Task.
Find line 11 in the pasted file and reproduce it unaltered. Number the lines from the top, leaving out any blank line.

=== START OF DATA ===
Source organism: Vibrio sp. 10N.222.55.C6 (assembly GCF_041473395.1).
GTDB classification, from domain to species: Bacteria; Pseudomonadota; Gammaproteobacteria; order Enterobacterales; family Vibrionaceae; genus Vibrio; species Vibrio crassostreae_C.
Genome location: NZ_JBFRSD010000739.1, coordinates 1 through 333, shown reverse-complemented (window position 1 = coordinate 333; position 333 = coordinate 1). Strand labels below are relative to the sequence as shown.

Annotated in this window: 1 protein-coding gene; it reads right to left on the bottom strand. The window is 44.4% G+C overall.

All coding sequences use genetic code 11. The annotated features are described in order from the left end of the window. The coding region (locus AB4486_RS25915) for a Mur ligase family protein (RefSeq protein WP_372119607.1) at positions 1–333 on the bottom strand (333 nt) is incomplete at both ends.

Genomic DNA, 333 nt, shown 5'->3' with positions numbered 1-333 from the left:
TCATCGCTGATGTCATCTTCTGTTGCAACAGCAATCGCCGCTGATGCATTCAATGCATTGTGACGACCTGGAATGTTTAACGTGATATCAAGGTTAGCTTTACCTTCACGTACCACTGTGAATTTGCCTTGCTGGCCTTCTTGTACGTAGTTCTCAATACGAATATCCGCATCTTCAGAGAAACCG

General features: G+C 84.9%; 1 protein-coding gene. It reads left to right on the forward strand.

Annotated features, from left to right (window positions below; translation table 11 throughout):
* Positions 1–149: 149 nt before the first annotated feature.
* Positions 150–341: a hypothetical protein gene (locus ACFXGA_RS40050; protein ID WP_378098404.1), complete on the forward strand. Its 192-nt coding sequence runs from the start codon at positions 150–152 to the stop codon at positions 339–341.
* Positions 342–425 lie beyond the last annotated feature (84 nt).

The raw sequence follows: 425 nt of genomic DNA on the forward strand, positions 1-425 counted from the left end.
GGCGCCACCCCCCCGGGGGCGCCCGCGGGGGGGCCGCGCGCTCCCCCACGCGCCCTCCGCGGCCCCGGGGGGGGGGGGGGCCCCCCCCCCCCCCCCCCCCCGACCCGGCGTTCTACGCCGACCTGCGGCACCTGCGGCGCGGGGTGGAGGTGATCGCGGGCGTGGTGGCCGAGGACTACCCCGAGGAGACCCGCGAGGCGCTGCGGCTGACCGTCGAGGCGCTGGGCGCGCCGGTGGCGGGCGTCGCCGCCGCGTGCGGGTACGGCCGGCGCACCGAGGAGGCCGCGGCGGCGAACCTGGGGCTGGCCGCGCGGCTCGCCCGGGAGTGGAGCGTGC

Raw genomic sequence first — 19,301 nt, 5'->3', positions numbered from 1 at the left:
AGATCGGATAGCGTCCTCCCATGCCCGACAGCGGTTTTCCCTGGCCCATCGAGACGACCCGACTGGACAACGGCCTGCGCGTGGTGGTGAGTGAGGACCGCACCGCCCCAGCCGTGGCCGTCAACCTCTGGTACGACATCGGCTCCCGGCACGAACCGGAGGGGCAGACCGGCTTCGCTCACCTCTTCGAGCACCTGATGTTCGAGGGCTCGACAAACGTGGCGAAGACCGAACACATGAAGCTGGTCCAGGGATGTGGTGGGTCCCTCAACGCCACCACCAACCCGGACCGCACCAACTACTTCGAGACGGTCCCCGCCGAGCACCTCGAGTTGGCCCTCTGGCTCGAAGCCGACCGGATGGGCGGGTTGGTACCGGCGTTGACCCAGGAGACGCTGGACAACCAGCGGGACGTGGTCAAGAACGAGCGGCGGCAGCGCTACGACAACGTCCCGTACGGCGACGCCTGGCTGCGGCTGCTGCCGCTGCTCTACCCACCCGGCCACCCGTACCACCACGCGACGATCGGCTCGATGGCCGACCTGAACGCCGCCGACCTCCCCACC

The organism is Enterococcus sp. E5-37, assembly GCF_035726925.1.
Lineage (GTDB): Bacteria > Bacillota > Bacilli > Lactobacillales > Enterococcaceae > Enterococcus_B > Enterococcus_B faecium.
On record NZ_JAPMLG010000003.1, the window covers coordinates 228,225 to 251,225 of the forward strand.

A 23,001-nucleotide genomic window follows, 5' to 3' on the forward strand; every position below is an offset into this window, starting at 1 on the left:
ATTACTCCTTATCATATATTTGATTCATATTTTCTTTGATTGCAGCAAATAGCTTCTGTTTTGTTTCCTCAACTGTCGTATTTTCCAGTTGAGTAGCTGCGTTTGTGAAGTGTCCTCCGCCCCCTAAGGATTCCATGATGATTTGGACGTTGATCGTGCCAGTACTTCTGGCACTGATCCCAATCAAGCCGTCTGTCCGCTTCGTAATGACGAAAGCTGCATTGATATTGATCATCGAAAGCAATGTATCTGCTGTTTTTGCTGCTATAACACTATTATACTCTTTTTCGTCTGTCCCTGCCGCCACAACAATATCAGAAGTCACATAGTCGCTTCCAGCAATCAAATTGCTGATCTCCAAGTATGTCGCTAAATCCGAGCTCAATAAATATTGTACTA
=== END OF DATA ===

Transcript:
* Positions 150–341: a hypothetical protein gene (locus ACFXGA_RS40050; protein ID WP_378098404.1), complete on the forward strand. Its 192-nt coding sequence runs from the start codon at positions 150–152 to the stop codon at positions 339–341.